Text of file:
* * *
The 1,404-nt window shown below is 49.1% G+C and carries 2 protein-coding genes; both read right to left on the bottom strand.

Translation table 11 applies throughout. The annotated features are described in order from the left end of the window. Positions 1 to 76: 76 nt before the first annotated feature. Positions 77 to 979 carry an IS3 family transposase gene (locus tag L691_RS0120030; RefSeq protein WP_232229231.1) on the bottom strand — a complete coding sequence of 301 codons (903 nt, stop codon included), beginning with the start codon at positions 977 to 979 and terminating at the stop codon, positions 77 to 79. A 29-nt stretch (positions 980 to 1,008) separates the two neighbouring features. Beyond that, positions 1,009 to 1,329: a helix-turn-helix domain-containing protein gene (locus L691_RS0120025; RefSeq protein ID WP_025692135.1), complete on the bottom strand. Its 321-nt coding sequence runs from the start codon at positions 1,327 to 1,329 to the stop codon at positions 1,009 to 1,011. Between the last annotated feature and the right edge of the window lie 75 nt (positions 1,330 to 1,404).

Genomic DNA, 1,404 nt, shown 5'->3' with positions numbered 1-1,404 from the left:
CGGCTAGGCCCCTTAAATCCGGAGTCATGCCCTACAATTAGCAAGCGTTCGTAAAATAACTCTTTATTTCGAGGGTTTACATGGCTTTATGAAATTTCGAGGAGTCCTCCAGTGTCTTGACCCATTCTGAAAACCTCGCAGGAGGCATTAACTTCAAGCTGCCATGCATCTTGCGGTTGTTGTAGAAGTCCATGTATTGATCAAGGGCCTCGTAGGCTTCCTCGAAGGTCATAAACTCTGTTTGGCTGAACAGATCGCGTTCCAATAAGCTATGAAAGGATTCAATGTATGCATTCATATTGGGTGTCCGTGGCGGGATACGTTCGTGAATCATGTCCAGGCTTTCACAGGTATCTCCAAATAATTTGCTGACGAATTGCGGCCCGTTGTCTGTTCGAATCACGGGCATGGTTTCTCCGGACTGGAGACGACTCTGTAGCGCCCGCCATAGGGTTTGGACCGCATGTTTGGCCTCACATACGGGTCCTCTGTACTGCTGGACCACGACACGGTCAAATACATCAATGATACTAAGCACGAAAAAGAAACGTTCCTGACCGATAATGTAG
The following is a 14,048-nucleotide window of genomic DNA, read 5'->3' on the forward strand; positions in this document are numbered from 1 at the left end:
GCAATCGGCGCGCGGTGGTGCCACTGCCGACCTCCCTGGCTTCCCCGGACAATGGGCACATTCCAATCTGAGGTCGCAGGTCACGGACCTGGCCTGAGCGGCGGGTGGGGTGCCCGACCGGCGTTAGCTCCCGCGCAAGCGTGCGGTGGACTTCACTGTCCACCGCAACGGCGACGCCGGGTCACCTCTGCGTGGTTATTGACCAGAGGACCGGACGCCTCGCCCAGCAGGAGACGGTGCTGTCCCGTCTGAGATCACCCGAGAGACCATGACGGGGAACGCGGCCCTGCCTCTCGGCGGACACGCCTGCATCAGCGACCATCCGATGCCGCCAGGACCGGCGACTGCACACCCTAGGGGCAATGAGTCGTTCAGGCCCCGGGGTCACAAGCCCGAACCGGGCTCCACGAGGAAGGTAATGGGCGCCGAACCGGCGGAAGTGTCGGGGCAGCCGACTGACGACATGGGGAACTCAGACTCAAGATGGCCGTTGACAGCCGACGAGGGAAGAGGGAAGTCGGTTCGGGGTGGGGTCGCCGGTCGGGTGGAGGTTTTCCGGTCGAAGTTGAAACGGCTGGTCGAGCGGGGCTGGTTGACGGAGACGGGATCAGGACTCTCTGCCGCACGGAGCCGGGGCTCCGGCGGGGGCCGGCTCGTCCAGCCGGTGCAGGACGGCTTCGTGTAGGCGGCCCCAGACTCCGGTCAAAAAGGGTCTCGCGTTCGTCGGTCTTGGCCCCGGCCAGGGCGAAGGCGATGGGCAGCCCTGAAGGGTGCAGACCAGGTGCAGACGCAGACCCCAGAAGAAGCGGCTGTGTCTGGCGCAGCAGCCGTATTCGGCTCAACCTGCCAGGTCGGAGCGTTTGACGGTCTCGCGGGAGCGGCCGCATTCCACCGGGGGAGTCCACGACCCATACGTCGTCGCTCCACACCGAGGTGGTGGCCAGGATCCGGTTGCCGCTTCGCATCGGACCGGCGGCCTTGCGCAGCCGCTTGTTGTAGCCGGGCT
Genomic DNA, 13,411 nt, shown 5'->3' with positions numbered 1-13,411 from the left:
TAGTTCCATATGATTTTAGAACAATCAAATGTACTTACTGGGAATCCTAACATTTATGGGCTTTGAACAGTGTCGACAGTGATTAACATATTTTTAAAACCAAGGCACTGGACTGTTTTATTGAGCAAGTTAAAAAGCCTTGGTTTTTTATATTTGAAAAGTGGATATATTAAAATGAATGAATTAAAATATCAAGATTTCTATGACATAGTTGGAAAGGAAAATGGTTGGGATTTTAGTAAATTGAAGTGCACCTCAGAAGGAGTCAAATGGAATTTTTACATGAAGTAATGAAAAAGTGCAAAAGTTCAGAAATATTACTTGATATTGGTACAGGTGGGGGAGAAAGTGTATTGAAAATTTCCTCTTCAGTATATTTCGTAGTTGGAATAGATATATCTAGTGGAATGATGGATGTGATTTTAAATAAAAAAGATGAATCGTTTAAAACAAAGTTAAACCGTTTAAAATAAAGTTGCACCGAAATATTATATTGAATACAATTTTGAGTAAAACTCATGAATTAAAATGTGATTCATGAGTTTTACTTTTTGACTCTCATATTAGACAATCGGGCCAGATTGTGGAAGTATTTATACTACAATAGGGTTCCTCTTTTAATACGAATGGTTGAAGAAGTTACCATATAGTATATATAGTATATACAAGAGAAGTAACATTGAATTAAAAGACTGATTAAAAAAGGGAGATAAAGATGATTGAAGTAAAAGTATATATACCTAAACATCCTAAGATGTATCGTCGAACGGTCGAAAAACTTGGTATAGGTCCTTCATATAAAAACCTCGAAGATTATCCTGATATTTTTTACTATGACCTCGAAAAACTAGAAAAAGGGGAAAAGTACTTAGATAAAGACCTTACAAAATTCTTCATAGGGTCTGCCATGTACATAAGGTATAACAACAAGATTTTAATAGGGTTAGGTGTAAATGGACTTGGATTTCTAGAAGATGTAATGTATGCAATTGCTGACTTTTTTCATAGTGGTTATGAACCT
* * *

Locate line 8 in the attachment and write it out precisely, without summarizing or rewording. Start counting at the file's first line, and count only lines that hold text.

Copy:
TAGTTCCATATGATTTTAGAACAATCAAATGTACTTACTGGGAATCCTAACATTTATGGGCTTTGAACAGTGTCGACAGTGATTAACATATTTTTAAAACCAAGGCACTGGACTGTTTTATTGAGCAAGTTAAAAAGCCTTGGTTTTTTATATTTGAAAAGTGGATATATTAAAATGAATGAATTAAAATATCAAGATTTCTATGACATAGTTGGAAAGGAAAATGGTTGGGATTTTAGTAAATTGAAGTGCACCTCAGAAGGAGTCAAATGGAATTTTTACATGAAGTAATGAAAAAGTGCAAAAGTTCAGAAATATTACTTGATATTGGTACAGGTGGGGGAGAAAGTGTATTGAAAATTTCCTCTTCAGTATATTTCGTAGTTGGAATAGATATATCTAGTGGAATGATGGATGTGATTTTAAATAAAAAAGATGAATCGTTTAAAACAAAGTTAAACCGTTTAAAATAAAGTTGCACCGAAATATTATATTGAATACAATTTTGAGTAAAACTCATGAATTAAAATGTGATTCATGAGTTTTACTTTTTGACTCTCATATTAGACAATCGGGCCAGATTGTGGAAGTATTTATACTACAATAGGGTTCCTCTTTTAATACGAATGGTTGAAGAAGTTACCATATAGTATATATAGTATATACAAGAGAAGTAACATTGAATTAAAAGACTGATTAAAAAAGGGAGATAAAGATGATTGAAGTAAAAGTATATATACCTAAACATCCTAAGATGTATCGTCGAACGGTCGAAAAACTTGGTATAGGTCCTTCATATAAAAACCTCGAAGATTATCCTGATATTTTTTACTATGACCTCGAAAAACTAGAAAAAGGGGAAAAGTACTTAGATAAAGACCTTACAAAATTCTTCATAGGGTCTGCCATGTACATAAGGTATAACAACAAGATTTTAATAGGGTTAGGTGTAAATGGACTTGGATTTCTAGAAGATGTAATGTATGCAATTGCTGACTTTTTTCATAGTGGTTATGAACCT